Logbook Loans - Everything You To Know

Logbook loans have become increasingly more popular year after year and for good reasons. Aside from the no credit check applications, the financial product offers flexible loan amounts and terms not to mention same day processing. But there are also some downsides. So if you're planning to take out a logbook loan, it pays to do your homework.

Giving you a jump-start on your research is this quick guide on logbook loans.

What are logbook loans?

Logbook loans are personal loans secured against your vehicle. In order to avail the short term financing, you need to own a vehicle you are willing to put as collateral. Depending on your car's brand or type, you can borrow anywhere between £500 and £50,000. Some lenders let your borrow up to 50 or 70% of your car's official trade value. The loan can be repaid in 12 up to 36 months.

Once approved for a logbook loan, you will be paid the money by cheque or wire transfer to your bank account. Cheques usually take days to clear while wire transfer offers a quicker service and is now becoming a more preferred option. The downside, lenders may charge fees in exchange for the quicker processing time.

For a more in depth look at logbook loans head over to Money Advice Service.

How do logbook loans work?

Since logbook loans are secured loans, your lender will ask you to hand over your vehicle's logbook document along with your MOT certificate and insurance details. In essence, you are like handing over temporary ownership to your lender. You still get to keep and use your car but you don't really own the vehicle until you repay the loan and get your documents back.

As part of the application process, your lender will also ask you to sign a credit agreement and a bill of sale form. The bill of sale is what lenders use to sell your once repossessed to cover for your outstanding balance.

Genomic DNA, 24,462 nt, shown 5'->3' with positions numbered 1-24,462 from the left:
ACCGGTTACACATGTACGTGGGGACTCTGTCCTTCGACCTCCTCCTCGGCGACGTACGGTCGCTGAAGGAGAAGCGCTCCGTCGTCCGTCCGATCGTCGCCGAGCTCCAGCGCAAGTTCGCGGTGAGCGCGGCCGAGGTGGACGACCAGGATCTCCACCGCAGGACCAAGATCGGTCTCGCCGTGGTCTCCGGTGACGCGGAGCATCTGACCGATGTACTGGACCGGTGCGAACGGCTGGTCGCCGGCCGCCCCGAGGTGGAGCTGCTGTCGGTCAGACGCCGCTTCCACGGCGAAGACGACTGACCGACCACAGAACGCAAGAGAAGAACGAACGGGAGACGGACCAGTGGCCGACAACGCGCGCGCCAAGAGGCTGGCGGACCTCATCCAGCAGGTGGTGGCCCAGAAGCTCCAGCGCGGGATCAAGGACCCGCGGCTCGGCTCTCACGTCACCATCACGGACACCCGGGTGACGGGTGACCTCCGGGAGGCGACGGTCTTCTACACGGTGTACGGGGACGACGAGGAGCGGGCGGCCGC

How risky are logbook loans?

Seeing that logbook loans are secured loans, the risks lie mainly on the possibility of vehicle repossession. This usually happens if you are unable to pay the loan for several months as agreed on the credit limit. Lenders, at first, will attempt to contact the borrowers by sending out a debt collector or by setting up a new payment arrangement. If you are still unable to repay the loan, this is when the lender recovers your car.

Logbooks loans, in short, are very risky especially since you may lose your property if you can't repay the loan. What makes it even riskier is the fact that it comes with steep interest rates. On average, logbook loans come with representative APR of 400%. Some lenders even offer more than that. But thanks to stiff competition, more and more lenders are offering deals with APR below the market average. In any case, it's very important to pay attention to interest rates as well as hidden fees. Otherwise, you may end up paying more in interest in the end.


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